The press is there to highlight the concerns of society especially danger,crime and justice. The carrying of knives or guns for that matter is totally unnecessary. Laws are there to deter criminals or people with bad intent from using lethal weapons. The press is a watch-dog which alerts the law authoririties and citizens of gross violence.So we should encourage debate based on facts and statistics. The press has accurate sources and is duty-bound to inform its readers. So do not condemn the messenger but concentrate on the perpetrators of knife and gun crime. Society should be protected in effective ways. The press needs to do its job.

  • Comment number 29.


    This isn't about downplaying crime or denying the message. This isn't about shooting the messenger. It's about how the message is conveyed.

    Your last sentence reads: "The press needs to do its job."

    You omit a final word: "...properly".

    That's the point people keep missing. No-one's calling for the press to ignore anything. Some of us are just pointing out the lack of responsible reporting. Measured reporting. Rational reporting.

    Hysteria and scaremongering is not the press doing its job (if by 'doing its job' you mean informing and educating).

  • Comment number 30.

    "The press has accurate sources and is duty-bound to inform its readers."

    Shame it doesn't do quite a lot of the time and instead makes up stories about muslims/immigrants/Diana instead just to sell papers.

  • Comment number 31.

    Regarding the accuracy of press sources, I must say that I have given up watching Panorama,which is sad because I regarded it as a real window on the world when I was growing up.. But it is increasingly obvious that modern journalism means looking at the files to find someone who made a "real stink" about something and were very happy to get lots of media attention, and use them to put forward one thesis, that can then be countered by someone else who was making a stink about something that would lead in a totally different direction. It is just like those programmes that bring together explosive weirdos on stage together- a la Gerry Springer- in the reasonable expectation that they could get something explosive on screen.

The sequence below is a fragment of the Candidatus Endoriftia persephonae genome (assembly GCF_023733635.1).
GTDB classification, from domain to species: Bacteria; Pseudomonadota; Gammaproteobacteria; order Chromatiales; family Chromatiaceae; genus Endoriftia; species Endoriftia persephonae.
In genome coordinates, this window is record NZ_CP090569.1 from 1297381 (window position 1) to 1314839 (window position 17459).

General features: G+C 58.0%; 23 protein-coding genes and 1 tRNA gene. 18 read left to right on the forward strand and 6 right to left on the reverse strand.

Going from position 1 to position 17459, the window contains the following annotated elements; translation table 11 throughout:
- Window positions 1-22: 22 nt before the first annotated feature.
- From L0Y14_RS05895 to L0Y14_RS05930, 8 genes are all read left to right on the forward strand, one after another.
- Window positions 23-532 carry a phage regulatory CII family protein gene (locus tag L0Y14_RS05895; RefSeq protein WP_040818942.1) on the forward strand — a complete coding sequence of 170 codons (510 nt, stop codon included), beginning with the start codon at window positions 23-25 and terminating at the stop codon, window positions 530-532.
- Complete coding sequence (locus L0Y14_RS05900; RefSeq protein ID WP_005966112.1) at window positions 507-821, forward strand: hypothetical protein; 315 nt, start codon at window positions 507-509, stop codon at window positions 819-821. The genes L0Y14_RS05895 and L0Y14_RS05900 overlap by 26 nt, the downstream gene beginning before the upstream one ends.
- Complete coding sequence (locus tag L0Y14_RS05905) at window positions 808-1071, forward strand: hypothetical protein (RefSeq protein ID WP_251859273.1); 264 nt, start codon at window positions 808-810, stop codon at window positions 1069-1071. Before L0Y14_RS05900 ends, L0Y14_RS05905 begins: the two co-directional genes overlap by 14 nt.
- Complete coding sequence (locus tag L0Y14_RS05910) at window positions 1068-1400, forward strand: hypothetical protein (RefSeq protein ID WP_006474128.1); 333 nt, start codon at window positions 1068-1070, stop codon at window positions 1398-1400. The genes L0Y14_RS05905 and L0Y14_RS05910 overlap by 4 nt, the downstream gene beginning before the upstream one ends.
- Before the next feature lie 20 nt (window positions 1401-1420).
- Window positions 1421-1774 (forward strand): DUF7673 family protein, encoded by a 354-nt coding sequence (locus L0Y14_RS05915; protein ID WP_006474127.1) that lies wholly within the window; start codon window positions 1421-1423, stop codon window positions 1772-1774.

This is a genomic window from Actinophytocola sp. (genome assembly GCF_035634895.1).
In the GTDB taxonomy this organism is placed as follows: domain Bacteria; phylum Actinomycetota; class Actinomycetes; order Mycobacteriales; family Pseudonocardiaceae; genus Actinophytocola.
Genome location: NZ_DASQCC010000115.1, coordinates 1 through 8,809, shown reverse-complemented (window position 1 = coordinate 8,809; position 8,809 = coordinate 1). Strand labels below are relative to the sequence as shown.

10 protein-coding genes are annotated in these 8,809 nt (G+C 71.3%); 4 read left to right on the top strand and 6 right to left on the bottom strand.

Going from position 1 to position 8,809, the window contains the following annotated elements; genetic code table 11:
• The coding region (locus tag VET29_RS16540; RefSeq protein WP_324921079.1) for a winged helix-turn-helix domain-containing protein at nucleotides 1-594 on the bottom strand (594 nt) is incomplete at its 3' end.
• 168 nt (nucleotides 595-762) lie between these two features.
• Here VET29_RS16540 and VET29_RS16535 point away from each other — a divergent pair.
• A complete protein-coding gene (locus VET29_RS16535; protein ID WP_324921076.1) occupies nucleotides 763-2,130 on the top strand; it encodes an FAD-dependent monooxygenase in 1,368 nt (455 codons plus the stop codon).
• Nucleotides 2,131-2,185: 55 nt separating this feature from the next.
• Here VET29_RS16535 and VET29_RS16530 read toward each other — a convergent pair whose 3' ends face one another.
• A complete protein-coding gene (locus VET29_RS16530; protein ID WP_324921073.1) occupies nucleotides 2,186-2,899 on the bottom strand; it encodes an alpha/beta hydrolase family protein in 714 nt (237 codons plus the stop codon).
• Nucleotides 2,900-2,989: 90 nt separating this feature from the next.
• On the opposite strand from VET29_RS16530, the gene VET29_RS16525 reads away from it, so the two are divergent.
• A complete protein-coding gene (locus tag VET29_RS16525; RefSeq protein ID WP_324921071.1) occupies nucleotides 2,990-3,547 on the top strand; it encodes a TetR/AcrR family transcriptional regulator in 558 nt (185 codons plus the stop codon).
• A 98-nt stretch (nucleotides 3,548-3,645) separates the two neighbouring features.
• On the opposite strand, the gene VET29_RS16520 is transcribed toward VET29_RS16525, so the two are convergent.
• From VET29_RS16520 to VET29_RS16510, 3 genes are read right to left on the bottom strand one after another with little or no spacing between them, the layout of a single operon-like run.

Most of these cases involve unusual, exceptional, or extreme circumstances and leads to the sensationalisation of our current affairs. Exceptions to the rule may be useful when you have some idea of what "the rule" and normality is.

    Mind you this serves a purpose, because their is a kind of complicity that is almost underlined by the recent award of more than half a million pounds to Mr Murat- I still think of that as more than a life's earnings! But I suppose the newspapers make that kind of money out of such stories.

    The point has been made several times on this thread, but here goes-

    [a]"Gothic horror" in print has been very marketable for more than two hundred years- people might like "good news", but they feel driven to read bad news- for fear of being unprepared.

    [b] Governments back in that Age of Gothic Horror- the French Revolution- were happy to have people scared because it increased national cohesion, compliance with infringements of individaul rights, and a feeling of dependence on the protecting powers of the state. So the worse the news the easier politics becomes because the "need to do something immediate" becomes obvious.

    [c] There is a definite benefit to both politicians and the individuals, when people manage to establish themselves as victims of some kind in a cruel and unmanageable world. We have established the idea that sel f-help and self-reliance are no longer appropriate expectations, and we face the fact that we may soon be borrowing up to 40% of GDP in order to "invest" [ Mr Brown's favourite term] in state provisions that include providing for people who have taken to heart this idea that the individual is really helpless in the modern world, and failing any other kind of support they are entitled to be totally dependent upon the state.


  • Comment number 32.